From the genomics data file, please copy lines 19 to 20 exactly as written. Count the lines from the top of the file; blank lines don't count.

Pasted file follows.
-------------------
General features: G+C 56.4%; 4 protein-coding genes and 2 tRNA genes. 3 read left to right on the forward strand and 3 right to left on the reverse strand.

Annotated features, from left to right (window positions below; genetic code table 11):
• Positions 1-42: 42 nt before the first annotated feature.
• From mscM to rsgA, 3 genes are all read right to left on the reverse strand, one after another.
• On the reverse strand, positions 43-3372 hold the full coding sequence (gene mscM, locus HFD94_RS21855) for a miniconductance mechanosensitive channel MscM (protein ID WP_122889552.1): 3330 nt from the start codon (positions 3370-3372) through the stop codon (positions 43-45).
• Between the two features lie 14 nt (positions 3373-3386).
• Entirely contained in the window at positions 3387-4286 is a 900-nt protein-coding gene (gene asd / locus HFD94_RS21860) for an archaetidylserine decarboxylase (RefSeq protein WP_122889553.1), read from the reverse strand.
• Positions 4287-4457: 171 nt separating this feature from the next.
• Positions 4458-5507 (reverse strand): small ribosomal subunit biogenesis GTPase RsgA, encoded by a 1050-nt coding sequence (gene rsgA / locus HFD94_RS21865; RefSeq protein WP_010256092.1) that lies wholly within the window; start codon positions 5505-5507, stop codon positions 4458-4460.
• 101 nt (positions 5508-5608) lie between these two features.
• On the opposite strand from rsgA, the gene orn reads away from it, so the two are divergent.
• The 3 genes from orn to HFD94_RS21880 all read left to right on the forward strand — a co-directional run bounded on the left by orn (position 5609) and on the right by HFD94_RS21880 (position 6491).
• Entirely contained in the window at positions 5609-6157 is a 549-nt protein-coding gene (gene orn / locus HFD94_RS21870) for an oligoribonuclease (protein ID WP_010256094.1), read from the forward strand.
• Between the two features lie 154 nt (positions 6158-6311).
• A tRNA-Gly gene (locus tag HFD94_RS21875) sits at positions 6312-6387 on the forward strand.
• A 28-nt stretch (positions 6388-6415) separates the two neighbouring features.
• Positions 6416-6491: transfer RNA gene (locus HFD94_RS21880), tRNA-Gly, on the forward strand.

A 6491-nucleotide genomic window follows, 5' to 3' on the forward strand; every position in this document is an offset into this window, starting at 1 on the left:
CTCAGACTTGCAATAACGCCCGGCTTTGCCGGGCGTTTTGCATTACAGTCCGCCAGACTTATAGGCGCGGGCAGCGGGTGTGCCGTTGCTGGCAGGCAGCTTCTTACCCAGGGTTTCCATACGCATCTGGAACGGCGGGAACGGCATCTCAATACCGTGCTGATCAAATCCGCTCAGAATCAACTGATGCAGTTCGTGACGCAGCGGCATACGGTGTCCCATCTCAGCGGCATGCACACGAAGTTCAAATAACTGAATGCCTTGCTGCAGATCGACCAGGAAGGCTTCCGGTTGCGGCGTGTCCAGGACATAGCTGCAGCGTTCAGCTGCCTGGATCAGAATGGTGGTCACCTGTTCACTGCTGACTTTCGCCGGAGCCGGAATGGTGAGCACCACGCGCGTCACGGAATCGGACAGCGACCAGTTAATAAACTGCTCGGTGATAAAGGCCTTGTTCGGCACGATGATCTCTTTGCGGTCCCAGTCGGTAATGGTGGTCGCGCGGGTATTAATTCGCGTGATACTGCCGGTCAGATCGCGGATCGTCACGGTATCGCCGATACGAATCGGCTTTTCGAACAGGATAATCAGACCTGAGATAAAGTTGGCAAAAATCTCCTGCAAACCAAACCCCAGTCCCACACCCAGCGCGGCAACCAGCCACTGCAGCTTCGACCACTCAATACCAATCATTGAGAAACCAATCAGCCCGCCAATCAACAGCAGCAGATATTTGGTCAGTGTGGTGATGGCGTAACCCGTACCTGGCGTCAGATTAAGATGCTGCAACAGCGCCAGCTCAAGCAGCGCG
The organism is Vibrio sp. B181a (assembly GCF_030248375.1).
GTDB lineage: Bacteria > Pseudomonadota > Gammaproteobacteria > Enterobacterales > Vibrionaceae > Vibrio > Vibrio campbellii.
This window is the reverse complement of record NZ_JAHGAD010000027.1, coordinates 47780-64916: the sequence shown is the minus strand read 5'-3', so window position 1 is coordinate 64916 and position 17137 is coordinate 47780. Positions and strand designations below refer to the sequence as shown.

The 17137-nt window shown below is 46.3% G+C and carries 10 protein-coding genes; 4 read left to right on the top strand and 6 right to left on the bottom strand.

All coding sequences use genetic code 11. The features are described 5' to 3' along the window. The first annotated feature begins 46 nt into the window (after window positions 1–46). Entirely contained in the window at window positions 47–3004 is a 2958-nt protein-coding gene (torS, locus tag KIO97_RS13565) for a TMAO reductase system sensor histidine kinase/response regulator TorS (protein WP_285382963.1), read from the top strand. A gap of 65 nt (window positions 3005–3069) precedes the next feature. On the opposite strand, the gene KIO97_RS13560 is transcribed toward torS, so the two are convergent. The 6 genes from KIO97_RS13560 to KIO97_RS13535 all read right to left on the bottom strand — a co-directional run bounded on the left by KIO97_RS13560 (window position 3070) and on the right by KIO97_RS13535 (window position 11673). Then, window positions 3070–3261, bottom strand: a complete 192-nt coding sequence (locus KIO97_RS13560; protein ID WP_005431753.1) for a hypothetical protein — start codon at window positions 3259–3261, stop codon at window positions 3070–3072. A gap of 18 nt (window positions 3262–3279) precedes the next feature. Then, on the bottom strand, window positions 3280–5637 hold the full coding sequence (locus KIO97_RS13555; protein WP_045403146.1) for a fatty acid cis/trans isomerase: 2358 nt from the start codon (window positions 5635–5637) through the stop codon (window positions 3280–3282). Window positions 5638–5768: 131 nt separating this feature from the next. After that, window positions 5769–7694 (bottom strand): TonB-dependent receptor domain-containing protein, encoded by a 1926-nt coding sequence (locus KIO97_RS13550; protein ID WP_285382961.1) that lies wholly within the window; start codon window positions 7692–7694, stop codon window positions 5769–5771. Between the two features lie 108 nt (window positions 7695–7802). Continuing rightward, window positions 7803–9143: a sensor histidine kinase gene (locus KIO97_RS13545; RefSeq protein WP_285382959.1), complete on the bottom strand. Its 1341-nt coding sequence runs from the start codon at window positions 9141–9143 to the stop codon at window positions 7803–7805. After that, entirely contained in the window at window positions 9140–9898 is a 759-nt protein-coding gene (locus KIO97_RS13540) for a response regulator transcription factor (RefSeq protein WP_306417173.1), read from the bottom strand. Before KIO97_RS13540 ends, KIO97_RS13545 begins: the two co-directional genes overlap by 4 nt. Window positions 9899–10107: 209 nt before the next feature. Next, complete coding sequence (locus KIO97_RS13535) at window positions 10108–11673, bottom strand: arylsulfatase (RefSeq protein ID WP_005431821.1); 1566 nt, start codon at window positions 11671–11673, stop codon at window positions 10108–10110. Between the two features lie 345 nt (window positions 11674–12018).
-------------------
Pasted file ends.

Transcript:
CTCAGACTTGCAATAACGCCCGGCTTTGCCGGGCGTTTTGCATTACAGTCCGCCAGACTTATAGGCGCGGGCAGCGGGTGTGCCGTTGCTGGCAGGCAGCTTCTTACCCAGGGTTTCCATACGCATCTGGAACGGCGGGAACGGCATCTCAATACCGTGCTGATCAAATCCGCTCAGAATCAACTGATGCAGTTCGTGACGCAGCGGCATACGGTGTCCCATCTCAGCGGCATGCACACGAAGTTCAAATAACTGAATGCCTTGCTGCAGATCGACCAGGAAGGCTTCCGGTTGCGGCGTGTCCAGGACATAGCTGCAGCGTTCAGCTGCCTGGATCAGAATGGTGGTCACCTGTTCACTGCTGACTTTCGCCGGAGCCGGAATGGTGAGCACCACGCGCGTCACGGAATCGGACAGCGACCAGTTAATAAACTGCTCGGTGATAAAGGCCTTGTTCGGCACGATGATCTCTTTGCGGTCCCAGTCGGTAATGGTGGTCGCGCGGGTATTAATTCGCGTGATACTGCCGGTCAGATCGCGGATCGTCACGGTATCGCCGATACGAATCGGCTTTTCGAACAGGATAATCAGACCTGAGATAAAGTTGGCAAAAATCTCCTGCAAACCAAACCCCAGTCCCACACCCAGCGCGGCAACCAGCCACTGCAGCTTCGACCACTCAATACCAATCATTGAGAAACCAATCAGCCCGCCAATCAACAGCAGCAGATATTTGGTCAGTGTGGTGATGGCGTAACCCGTACCTGGCGTCAGATTAAGATGCTGCAACAGCGCCAGCTCAAGCAGCGCG
The organism is Vibrio sp. B181a (assembly GCF_030248375.1).